This is the most critical point of your answer – write, in detail about what you did in response to the task. How did you decide on the best course of action? Did this show good judgement? Were you proactive about confronting the problem? If so, that shows initiative.


Once you have listed and elaborated on your action(s), comment on how successfully they fulfilled the task.

Common Mistakes to Avoid

Giving Irrelevant Answers

You need to stay on topic in all of your answers. Demonstrating that you can communicate well, when you were asked about time management will show that you either did not understand the question, did not have a worthwhile example of communication or you chose to ignore what was required of you. None of those are the outcome you want. 

Being too Critical of Previous Employers or Colleagues

It is natural to experience challenges in life and work. Recruiters want to know how you handle things going poorly, as at some point you will face issues in your work if they hire you, so it’s important for them to see you have resilience, take initiative and have grace under pressure. That said when talking about a challenging time in work, keep the company you worked for and relevant people in the story anonymous. And be sure to focus your energy on explain how you addressed the situation, rather than on the faults and shortcomings of others. It is not appropriate to use an application form or interview as a time to complain about previous work.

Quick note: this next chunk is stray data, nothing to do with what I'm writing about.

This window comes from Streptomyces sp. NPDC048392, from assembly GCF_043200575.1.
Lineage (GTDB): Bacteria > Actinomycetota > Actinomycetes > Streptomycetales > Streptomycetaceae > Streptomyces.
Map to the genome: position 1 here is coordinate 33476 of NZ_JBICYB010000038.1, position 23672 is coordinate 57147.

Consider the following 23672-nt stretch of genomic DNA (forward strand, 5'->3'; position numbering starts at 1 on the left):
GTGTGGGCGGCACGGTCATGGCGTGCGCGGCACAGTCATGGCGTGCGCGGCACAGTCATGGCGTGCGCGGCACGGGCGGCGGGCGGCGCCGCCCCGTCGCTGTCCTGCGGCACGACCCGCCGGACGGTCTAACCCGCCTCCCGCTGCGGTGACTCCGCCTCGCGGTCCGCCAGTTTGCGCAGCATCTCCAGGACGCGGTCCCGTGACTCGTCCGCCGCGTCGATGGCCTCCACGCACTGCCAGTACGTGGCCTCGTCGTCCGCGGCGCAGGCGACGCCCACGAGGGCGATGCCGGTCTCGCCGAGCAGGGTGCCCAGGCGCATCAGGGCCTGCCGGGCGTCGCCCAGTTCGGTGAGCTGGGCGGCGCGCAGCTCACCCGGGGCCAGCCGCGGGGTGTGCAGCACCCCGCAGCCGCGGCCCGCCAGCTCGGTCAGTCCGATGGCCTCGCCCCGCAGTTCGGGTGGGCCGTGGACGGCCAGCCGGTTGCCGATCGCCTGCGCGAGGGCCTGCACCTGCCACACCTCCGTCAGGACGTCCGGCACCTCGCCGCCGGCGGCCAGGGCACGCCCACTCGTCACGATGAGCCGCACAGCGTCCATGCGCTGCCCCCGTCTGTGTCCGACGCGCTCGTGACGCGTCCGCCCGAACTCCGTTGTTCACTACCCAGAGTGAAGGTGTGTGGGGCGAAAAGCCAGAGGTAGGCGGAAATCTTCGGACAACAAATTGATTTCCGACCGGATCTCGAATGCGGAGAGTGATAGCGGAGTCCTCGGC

• Your application form is neatly presented and consistent.
  • You have double checked your contact details are correct.
  • Your content is well considered and relevant.
  • You have followed the STAR technique in your long-form answer questions.
  • You have respected the word count in all questions.
  • You have attached your CV if they have asked you to include one.
  • Keep a copy of your application form.

Best of luck in your job hunt!


Creating Inclusive Environments in Education and Employment for People with Disabilities

East Hall, UCD, Carysfort Avenue, Blackrock, Co Dublin.
T +353 1 592 1467 E ahead@ahead.ie W www.ahead.ie RCN 20025182